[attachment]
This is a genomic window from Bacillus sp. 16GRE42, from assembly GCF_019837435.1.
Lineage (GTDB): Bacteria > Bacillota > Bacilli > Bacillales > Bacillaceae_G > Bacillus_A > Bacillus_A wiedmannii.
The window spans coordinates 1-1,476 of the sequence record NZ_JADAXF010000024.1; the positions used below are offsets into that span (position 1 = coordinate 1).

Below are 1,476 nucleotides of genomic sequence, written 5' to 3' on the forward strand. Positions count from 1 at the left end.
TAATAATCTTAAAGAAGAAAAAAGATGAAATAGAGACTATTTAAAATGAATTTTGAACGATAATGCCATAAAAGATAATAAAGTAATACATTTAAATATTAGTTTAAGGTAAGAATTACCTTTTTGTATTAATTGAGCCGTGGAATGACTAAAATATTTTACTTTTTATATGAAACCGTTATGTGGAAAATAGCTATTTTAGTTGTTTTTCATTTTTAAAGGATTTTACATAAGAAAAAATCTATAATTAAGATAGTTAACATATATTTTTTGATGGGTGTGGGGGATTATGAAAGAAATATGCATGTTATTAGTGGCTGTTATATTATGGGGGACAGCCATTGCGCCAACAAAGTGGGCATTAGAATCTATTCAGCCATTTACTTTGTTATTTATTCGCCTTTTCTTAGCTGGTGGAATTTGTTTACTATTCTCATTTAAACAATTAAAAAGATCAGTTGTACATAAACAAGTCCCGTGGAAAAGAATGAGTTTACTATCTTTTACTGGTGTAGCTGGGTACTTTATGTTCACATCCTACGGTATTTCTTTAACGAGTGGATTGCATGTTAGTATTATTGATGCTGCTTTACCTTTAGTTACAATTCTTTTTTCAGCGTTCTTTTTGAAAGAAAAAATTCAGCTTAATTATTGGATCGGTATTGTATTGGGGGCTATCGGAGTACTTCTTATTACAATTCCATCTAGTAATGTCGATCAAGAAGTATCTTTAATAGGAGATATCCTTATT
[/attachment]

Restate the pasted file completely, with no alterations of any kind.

This is a genomic window from Bacillus sp. 16GRE42, from assembly GCF_019837435.1.
Lineage (GTDB): Bacteria > Bacillota > Bacilli > Bacillales > Bacillaceae_G > Bacillus_A > Bacillus_A wiedmannii.
The window spans coordinates 1-1,476 of the sequence record NZ_JADAXF010000024.1; the positions used below are offsets into that span (position 1 = coordinate 1).

Below are 1,476 nucleotides of genomic sequence, written 5' to 3' on the forward strand. Positions count from 1 at the left end.
TAATAATCTTAAAGAAGAAAAAAGATGAAATAGAGACTATTTAAAATGAATTTTGAACGATAATGCCATAAAAGATAATAAAGTAATACATTTAAATATTAGTTTAAGGTAAGAATTACCTTTTTGTATTAATTGAGCCGTGGAATGACTAAAATATTTTACTTTTTATATGAAACCGTTATGTGGAAAATAGCTATTTTAGTTGTTTTTCATTTTTAAAGGATTTTACATAAGAAAAAATCTATAATTAAGATAGTTAACATATATTTTTTGATGGGTGTGGGGGATTATGAAAGAAATATGCATGTTATTAGTGGCTGTTATATTATGGGGGACAGCCATTGCGCCAACAAAGTGGGCATTAGAATCTATTCAGCCATTTACTTTGTTATTTATTCGCCTTTTCTTAGCTGGTGGAATTTGTTTACTATTCTCATTTAAACAATTAAAAAGATCAGTTGTACATAAACAAGTCCCGTGGAAAAGAATGAGTTTACTATCTTTTACTGGTGTAGCTGGGTACTTTATGTTCACATCCTACGGTATTTCTTTAACGAGTGGATTGCATGTTAGTATTATTGATGCTGCTTTACCTTTAGTTACAATTCTTTTTTCAGCGTTCTTTTTGAAAGAAAAAATTCAGCTTAATTATTGGATCGGTATTGTATTGGGGGCTATCGGAGTACTTCTTATTACAATTCCATCTAGTAATGTCGATCAAGAAGTATCTTTAATAGGAGATATCCTTATT